I was privileged enough have the same hospice patient the entirety of my hospice experience. It was very interesting to not only be able to watch my patient’s health as it progressed, and declined. But it was also interesting to be able to watch as our relationship developed.
I had a very rough start with my patient. During the first month, my patient was very confused as to who I was and why I was visiting her. My patient did not remember me for the first few months, and a few times she even asked me to leave her room and give her privacy. It was evident to me that she was upset with her condition, her declining health, and loss of independence. While she did not seem happy to see me the first couple of months, the more I would visit, the more I could elongate my visits. Every time I would meet with her we would talk a little more, and despite her telling me I could leave her, I could tell she was enjoying our conversations.
It was over a month into my experience that one day I visited, and introduced myself, as I usually did, and my patient responded; “yes, I know who you are, I remember.” This was an indescribable feeling, she was telling me that she knew who I was and had been enjoying our visits. From this point on, we engaged in long conversations about her past. She has told me a lot of stories about her family and grandchildren. I remember distinctly on Valentine’s Day she opened up to me for the first time about her husband who had passed away, and will always be her valentine she said. She told me stories of how they met and the trips they would take to the beach. I could tell she did not like to talk about her current situation or health, however if you asked her about her family or past she would light up and talk nonstop. Seeing the progression of our relationship is amazing. We went from her asking me to leave her alone, to her beaming as she told me stories about her deceased husband.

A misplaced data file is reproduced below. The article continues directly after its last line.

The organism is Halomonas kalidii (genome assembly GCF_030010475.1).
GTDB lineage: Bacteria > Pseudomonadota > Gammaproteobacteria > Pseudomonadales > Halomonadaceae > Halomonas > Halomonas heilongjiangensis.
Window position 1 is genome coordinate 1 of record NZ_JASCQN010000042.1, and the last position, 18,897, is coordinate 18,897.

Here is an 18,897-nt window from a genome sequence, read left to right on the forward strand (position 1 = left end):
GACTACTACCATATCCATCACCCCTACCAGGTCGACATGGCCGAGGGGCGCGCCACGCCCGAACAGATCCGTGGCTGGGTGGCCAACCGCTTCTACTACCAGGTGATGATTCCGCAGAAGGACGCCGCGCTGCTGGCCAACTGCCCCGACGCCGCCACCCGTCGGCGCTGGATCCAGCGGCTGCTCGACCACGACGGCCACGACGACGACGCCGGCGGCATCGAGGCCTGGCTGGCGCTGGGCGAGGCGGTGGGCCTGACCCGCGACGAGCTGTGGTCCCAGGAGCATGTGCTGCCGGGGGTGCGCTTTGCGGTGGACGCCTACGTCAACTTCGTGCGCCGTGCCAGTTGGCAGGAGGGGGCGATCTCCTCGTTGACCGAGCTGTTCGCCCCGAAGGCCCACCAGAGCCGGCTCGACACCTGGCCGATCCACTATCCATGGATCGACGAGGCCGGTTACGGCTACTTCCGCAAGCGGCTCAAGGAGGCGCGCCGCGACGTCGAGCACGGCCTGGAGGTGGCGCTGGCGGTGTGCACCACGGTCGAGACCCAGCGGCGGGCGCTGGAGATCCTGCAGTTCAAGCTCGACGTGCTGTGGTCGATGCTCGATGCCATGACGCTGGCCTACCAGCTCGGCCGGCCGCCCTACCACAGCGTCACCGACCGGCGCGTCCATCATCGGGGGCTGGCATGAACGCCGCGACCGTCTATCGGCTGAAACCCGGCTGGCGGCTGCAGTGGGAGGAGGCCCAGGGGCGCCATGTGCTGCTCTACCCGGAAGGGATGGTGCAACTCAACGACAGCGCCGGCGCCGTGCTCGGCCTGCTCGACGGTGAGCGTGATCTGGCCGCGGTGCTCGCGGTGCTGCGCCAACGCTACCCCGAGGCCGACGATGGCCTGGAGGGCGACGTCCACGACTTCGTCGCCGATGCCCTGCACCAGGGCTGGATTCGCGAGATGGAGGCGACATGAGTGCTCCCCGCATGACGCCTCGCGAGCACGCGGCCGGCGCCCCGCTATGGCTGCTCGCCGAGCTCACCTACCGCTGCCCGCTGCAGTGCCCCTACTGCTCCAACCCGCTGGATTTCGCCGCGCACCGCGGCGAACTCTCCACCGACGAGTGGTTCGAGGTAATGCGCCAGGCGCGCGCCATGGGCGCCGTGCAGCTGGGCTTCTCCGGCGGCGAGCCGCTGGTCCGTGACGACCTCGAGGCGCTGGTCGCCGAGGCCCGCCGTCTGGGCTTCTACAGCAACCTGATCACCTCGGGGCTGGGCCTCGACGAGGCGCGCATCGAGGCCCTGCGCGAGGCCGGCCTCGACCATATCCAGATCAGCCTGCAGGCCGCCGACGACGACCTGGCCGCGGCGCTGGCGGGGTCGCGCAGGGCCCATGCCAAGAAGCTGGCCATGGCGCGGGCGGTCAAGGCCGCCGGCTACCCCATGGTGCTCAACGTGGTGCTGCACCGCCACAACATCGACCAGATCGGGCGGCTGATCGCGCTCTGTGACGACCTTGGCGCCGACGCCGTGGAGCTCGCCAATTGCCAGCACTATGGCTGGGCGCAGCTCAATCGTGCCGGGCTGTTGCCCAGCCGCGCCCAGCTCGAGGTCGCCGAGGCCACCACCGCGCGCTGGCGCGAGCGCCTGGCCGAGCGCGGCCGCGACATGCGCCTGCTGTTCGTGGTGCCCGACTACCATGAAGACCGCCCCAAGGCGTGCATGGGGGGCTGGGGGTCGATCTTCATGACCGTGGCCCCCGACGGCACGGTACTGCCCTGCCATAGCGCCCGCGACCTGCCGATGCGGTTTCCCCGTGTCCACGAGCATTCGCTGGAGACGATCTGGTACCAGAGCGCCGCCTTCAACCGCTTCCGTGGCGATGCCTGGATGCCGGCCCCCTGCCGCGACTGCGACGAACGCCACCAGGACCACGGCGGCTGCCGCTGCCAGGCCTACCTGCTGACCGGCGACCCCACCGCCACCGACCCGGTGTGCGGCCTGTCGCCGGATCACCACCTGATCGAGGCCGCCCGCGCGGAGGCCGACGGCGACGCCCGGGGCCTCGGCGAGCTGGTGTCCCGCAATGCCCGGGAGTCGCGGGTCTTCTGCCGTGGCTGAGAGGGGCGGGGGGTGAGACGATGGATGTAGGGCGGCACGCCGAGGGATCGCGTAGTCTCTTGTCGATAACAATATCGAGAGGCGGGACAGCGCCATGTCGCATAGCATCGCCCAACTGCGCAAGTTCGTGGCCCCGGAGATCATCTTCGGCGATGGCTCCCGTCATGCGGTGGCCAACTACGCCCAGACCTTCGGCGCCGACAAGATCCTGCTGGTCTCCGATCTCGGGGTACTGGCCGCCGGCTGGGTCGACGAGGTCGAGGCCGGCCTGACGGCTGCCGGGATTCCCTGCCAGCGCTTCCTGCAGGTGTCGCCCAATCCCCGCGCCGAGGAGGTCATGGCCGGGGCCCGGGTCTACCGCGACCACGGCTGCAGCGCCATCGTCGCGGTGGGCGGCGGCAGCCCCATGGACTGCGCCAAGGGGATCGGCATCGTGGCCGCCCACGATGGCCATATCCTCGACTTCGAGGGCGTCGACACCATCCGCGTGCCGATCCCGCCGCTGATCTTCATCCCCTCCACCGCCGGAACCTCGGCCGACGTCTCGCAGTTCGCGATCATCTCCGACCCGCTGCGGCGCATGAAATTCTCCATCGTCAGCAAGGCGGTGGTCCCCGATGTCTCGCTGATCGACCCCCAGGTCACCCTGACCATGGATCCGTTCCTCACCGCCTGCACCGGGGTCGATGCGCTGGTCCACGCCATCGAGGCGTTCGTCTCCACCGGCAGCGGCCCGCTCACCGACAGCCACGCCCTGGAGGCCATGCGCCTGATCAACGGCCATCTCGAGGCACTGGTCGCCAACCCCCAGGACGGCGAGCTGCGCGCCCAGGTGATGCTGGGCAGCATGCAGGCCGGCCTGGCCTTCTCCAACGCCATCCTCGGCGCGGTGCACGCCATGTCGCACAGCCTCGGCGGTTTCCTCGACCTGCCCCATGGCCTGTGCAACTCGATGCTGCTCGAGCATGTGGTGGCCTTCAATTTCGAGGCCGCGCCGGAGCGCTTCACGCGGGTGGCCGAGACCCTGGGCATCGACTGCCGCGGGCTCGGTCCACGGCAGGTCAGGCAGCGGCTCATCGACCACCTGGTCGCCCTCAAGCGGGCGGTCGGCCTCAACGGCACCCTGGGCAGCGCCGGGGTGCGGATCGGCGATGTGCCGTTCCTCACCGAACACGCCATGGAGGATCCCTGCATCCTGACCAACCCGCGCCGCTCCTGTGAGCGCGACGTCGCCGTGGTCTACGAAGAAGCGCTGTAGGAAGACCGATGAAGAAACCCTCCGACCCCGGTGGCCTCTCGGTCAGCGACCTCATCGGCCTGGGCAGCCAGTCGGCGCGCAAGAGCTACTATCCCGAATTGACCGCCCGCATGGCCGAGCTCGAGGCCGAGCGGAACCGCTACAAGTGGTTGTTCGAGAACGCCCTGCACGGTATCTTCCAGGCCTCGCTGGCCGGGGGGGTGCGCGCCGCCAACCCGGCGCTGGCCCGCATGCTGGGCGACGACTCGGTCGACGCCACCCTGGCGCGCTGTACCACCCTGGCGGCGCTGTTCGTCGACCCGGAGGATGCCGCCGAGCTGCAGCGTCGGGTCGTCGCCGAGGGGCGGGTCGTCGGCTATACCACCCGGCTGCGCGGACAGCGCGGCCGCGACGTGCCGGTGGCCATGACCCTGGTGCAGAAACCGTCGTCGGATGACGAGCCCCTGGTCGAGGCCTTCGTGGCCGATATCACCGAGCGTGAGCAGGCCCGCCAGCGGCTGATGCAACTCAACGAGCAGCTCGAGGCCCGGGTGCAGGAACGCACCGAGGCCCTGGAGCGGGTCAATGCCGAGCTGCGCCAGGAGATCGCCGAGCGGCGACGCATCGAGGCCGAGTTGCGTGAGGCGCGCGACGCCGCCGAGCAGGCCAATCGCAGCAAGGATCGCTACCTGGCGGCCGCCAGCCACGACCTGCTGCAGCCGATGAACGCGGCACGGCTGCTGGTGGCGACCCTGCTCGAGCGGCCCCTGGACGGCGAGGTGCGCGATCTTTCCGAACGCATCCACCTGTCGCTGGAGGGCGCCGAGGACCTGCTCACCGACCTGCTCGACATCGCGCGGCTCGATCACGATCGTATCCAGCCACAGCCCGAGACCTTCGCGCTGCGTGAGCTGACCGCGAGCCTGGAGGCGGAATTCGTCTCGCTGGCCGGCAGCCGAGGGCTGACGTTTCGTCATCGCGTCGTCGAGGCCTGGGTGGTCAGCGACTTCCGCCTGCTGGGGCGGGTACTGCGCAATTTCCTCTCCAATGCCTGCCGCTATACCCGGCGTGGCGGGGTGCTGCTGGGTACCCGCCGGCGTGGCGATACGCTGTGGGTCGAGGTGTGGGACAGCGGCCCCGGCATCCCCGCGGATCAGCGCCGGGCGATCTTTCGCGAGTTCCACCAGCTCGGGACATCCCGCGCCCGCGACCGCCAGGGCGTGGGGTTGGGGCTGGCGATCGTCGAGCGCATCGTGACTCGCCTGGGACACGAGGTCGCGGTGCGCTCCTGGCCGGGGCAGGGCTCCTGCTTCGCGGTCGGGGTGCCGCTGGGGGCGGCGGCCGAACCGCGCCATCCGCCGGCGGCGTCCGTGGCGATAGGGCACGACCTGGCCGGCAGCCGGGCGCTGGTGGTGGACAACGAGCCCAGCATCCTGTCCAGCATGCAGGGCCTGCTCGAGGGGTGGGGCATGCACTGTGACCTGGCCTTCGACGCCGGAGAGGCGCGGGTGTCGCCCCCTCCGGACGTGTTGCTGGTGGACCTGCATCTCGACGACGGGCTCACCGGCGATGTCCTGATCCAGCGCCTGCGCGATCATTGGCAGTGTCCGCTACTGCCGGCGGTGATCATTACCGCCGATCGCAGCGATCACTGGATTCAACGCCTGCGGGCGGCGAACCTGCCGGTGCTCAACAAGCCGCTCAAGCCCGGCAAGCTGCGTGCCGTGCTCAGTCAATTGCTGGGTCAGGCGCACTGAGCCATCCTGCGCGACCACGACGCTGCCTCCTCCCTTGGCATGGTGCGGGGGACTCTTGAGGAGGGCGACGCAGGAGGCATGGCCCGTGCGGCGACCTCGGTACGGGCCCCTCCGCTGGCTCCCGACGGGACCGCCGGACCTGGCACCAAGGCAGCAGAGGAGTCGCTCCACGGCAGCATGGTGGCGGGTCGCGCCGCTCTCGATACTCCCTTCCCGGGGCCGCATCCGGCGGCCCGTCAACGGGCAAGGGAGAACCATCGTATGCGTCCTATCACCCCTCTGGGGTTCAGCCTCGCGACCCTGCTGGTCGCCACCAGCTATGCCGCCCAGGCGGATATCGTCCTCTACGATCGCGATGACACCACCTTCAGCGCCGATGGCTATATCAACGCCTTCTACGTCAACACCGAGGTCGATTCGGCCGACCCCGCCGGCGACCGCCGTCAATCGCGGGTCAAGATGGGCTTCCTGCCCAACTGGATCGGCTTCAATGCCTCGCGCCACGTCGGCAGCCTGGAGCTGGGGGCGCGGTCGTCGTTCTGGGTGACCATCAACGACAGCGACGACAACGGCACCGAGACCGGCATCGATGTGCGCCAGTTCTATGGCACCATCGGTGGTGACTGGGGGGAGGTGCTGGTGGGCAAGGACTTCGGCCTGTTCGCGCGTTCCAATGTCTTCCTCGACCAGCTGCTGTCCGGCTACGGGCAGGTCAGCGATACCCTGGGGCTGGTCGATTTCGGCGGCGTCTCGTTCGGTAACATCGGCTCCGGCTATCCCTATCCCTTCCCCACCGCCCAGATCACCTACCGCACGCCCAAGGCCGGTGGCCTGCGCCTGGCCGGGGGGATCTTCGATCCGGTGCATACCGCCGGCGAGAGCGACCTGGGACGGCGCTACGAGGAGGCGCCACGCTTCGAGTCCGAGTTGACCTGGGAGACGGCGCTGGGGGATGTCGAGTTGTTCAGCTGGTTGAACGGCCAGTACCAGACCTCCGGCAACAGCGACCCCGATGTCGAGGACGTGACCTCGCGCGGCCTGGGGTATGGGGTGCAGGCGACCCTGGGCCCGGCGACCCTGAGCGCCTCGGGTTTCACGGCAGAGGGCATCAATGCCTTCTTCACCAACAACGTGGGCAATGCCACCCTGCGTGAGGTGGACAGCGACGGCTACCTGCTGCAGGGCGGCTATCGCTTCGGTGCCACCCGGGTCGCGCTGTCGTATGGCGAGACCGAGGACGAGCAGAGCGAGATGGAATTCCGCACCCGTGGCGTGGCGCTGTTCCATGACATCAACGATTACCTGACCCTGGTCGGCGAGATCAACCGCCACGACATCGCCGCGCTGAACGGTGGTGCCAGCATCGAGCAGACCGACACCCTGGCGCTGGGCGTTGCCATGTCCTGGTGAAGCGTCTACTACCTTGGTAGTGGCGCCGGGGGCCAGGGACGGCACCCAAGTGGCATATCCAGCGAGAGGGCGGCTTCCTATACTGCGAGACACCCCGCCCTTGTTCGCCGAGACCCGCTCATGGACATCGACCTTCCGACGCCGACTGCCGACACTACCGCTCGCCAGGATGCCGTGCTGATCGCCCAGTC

Overall hospice has been an extremely eye-opening experience. I have had a lot of hospital and clinical exposure, however it is extremely different to see the hospice side of healthcare. Personally, I have never been around someone near the end of life. Both of my grandfathers died before I was born and I was not a part of my grandmother’s end of life experience. It felt personal in a way to be able to be a part of someone else’s grandmother’s end of life, because I had never been able to be there for one of my own before. Through hospice, I have learned the importance of comfort and a good death. While my patient may not have always been happy with her condition, it was clear that she was getting the support she needed. My patient was lucky to be happy with her situation, I could not help but feel sorry for those who were not. Hospice has opened my eyes to the importance of patient-doctor understanding and communication, especially near end of life. These patients are extremely frustrated with their loss of independence and it is of utmost importance to allow them to feel as much joy and comfort as possible.
This experience has made my drive to become a physician even stronger, and it has emphasized the need for physicians who are compassionate for their patients and listen to them, especially near end of life. I enjoyed this program, and hope to return next year. One of my favorite parts has been the group reflection meetings.